The research is led by Molly Mehling, PhD, Assistant Professor of Ecology and Sustainability, working with student Research Assistant Kaitlyn O’Neill and collaborating with faculty from a number of disciplines. The research team will collect background and baseline information, outline the expected landscape performance benefits, and develop protocols that Chatham can use to measure them over time.

csi-chatham1Eden Hall Campus Phase 1 (Mithun)

The Eden Hall Campus encompasses 388 acres in Richland Township, about 20 miles from downtown Pittsburgh and Chatham’s main Shadyside Campus. The Master Plan for the site, which incorporates state-of-the-art sustainable technology rooted in the principles of permaculture, biophilia and integrated watershed planning, was done by Berkebile Nelson Immenschuh McDowell (BNIM) and Andropogon Associates and approved in June 2011. Mithun is providing architecture, landscape architecture and interior design for the first phase of the campus (~100 acres), with construction slated to start this summer.

csi-chatham2Rendering of New EcoCenter (Mithun)

The Phase 1 landscape will incorporate SITES best practices and advanced green infrastructure systems such as raingardens, constructed wetlands, composting toilets, geo-exchange systems, food production and aquaculture systems. The design will preserve and protect soils and support habitat for forest, meadow and agricultural areas. Rainwater catchment and treatment will reduce potable water needs for the project, and wastewater will be treated and dispersed on lot, with reuse of appropriate elements as fertilizer and soil enhancement. Phase 1 also includes 18,000 sf of classroom, office, library, café, lab and gathering space. Each building is designed to meet a combination of Living Building Challenge, Passive House, Net Zero and LEED Platinum ratings.

While the CSI program typically focuses on quantifying the benefits of built landscapes, this collaboration is being used to test and develop guidance for those at the stage in the design and construction process in which there is a completed design that has not yet been built. As part of their CSI work, Molly and Kaitlyn will develop a set of guidelines for designers, clients, academics, and other stakeholders who want to set up longer-term research to evaluate a project’s performance. LAF is thrilled to be part of this collaboration and to help set the stage for years of innovative research on the benefits of landscape at this model campus for sustainable learning and living.

2012 National Olmsted Scholar and Finalists

jackohly500x700Jack Ohly, a graduate student at the University of Pennsylvania, was selected as the 2012 National Olmsted Scholar and recipient of the $25,000 award. Jack will receive a Master of Landscape Architecture and Regional Planning degree in May and plans to use the award to build on his previous work in agroforestry and community development in Northeastern Brazil to develop a set of regionally appropriate models for more ecologically and culturally vibrant public space.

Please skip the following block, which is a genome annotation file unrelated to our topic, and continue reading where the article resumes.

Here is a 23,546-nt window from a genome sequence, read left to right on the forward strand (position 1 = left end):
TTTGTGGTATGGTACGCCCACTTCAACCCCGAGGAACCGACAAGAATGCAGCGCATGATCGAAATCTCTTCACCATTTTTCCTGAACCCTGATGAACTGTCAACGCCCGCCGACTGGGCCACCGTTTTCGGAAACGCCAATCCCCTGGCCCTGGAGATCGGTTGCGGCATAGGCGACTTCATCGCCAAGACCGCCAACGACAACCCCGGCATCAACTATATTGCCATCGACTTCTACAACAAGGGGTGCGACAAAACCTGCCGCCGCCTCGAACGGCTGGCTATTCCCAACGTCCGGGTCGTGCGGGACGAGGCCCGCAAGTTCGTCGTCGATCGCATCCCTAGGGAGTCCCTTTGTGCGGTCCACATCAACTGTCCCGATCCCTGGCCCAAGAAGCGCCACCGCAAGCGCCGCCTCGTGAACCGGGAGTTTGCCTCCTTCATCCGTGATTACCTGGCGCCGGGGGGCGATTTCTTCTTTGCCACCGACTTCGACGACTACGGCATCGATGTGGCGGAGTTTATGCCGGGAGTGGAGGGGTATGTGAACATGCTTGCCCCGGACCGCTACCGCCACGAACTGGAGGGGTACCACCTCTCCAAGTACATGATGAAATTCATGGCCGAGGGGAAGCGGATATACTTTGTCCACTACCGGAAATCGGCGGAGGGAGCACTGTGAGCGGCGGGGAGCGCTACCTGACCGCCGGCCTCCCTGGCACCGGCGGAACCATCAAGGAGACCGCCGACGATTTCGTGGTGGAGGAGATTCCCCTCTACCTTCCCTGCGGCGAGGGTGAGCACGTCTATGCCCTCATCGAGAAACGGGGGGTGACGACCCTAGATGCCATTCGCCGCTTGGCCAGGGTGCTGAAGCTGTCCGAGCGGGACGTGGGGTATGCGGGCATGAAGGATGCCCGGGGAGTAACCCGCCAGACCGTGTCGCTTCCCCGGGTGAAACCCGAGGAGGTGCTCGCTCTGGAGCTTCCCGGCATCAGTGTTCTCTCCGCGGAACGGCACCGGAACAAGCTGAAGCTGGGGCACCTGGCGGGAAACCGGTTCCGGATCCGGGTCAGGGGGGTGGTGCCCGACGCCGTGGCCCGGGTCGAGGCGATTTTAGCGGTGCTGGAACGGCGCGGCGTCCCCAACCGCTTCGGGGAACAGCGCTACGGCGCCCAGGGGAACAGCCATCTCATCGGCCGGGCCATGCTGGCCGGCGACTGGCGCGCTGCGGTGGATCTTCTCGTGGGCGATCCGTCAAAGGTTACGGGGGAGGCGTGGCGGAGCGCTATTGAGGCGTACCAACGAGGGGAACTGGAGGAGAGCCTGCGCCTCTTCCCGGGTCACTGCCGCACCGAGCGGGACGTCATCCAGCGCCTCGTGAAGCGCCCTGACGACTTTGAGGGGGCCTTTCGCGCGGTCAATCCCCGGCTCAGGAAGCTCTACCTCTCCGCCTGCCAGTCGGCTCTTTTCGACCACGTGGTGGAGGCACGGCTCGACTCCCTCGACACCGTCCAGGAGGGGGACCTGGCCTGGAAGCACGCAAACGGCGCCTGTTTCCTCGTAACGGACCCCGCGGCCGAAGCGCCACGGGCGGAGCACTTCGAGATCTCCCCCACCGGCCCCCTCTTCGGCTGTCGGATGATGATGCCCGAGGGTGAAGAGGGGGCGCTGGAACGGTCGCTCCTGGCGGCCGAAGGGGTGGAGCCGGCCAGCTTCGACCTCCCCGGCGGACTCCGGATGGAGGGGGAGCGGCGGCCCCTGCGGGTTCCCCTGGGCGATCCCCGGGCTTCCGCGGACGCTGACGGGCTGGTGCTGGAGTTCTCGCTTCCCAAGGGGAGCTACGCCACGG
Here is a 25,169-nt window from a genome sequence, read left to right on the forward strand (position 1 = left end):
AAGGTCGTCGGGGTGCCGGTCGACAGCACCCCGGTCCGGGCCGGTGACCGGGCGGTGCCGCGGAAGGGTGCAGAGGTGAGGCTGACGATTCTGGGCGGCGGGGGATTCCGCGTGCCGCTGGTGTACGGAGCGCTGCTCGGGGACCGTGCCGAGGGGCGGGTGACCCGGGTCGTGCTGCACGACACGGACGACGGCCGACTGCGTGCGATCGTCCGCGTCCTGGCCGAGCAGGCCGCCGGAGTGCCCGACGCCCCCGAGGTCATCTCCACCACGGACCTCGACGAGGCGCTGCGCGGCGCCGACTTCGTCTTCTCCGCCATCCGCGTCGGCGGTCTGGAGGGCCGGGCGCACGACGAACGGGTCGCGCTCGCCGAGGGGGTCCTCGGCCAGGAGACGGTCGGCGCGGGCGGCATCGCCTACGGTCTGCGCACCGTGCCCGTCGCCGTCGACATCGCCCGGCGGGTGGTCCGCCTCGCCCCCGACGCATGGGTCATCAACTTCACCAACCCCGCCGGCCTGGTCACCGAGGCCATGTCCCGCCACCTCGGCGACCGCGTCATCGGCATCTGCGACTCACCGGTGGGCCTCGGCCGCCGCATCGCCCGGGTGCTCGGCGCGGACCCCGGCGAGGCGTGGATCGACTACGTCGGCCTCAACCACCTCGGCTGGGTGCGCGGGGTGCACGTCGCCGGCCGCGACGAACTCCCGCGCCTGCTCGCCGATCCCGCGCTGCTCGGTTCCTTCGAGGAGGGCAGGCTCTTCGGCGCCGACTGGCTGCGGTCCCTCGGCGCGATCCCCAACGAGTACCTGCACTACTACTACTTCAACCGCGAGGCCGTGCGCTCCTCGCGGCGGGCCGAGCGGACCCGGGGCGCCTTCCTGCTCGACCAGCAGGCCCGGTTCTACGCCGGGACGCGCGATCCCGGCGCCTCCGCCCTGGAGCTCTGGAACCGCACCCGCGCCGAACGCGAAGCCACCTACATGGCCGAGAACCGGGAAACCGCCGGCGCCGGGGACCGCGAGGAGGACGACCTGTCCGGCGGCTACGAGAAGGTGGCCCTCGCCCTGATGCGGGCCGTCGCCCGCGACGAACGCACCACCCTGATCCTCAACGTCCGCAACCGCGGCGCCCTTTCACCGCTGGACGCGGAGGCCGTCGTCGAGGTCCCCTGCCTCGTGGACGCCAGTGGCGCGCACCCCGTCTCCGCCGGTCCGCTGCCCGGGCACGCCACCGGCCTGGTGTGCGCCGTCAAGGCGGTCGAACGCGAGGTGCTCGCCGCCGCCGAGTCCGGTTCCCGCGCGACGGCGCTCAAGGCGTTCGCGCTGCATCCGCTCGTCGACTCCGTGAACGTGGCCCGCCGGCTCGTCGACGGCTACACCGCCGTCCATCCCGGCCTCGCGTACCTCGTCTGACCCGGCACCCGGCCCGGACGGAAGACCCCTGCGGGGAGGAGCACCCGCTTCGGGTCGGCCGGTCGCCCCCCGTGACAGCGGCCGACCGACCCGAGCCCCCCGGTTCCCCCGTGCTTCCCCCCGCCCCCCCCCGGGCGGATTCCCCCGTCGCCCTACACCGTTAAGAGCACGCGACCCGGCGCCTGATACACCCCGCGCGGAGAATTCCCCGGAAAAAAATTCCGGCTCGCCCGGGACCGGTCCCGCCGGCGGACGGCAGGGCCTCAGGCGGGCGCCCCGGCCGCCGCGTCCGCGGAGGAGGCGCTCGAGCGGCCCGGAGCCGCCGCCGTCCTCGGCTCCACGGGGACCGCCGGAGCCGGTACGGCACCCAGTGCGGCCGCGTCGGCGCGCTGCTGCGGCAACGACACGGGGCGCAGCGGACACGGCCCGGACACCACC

Also honored are this year’s four National Olmsted Scholar Finalists, who each receive a $1,000 award:

  • Marin Braco, State University of New York
  • Tina Chee, University of Southern California
  • Tera Hatfield, University of Washington
  • Fadi Masoud, Harvard University

An independent jury of leaders in the landscape architecture profession selected the winner and finalists from a group of 46 graduate and undergraduate students who were nominated by their faculty for being exceptional student leaders. These top students earned the designation of 2012 University Olmsted Scholars and join the growing community of 175 past and present Olmsted Scholars.

The 2012 jury members were: Lucinda Sanders, FASLA, President, LAF Board of Directors and CEO, OLIN; Tom Tavella, FASLA, President-Elect, ASLA and Director of Design, Fuss&O’Neill; Joseph Lalli, FASLA, President and CEO, EDSA; Douglas Reed, FASLA, Principal, Reed Hilderbrand; Joseph Ragsdale, ASLA, FAAR, Interim Department Head and Associate Professor, Cal Poly Pomona; Brad McKee, Editor-in-Chief, Landscape Architecture Magazine; and Kate Tooke, 2011 National Olmsted Scholar and Design Associate at Dodson & Flinker Associates.

Now in its fifth year, the Olmsted Scholars Program is the premier national award and recognition program for landscape architecture students. Past National Olmsted Scholars include Andrea Gaffney from the University of California, Berkeley (2008), David Malda from the University of Virginia (2009), Emily Vogler from the University of Pennsylvania (2010), and Kate Tooke from the University of Massachusetts, Amherst (2011).

LAF Receives NEA Art Works Grant for CSI

artworkslogo-f3kThe National Endowment for the Arts (NEA) announced today that the Landscape Architecture Foundation (LAF) is one 38 national, regional, state, and local nonprofit organizations to receive an NEA Art Works grant in the Design category.

LAF is recommended for a $25,000 grant to support the Summer 2012 Case Study Investigation (CSI) program. CSI is a unique research collaboration that matches LAF-funded student-faculty research teams with leading practitioners to document the benefits of exemplary high-performing landscape projects. Ten research teams will participate in the Summer 2012, and the NEA grant will fund half of the $5,000 stipend paid to the student Research Assistant on each team.

“We are thrilled that NEA is investing in this research to show the environmental, economic, and social value of exemplary design,” said LAF Executive Director Barbara Deutsch, ASLA.

The NEA received 1,624 eligible applications for this round of Art Works funding. The 788 Art Works grants total $24.81 million and support the creation of art that meets the highest standards of excellence, public engagement with diverse and excellent art, lifelong learning in the arts, and the strengthening of communities through the arts. Visit the NEA website for a complete listing of projects recommended for Art Works grant support.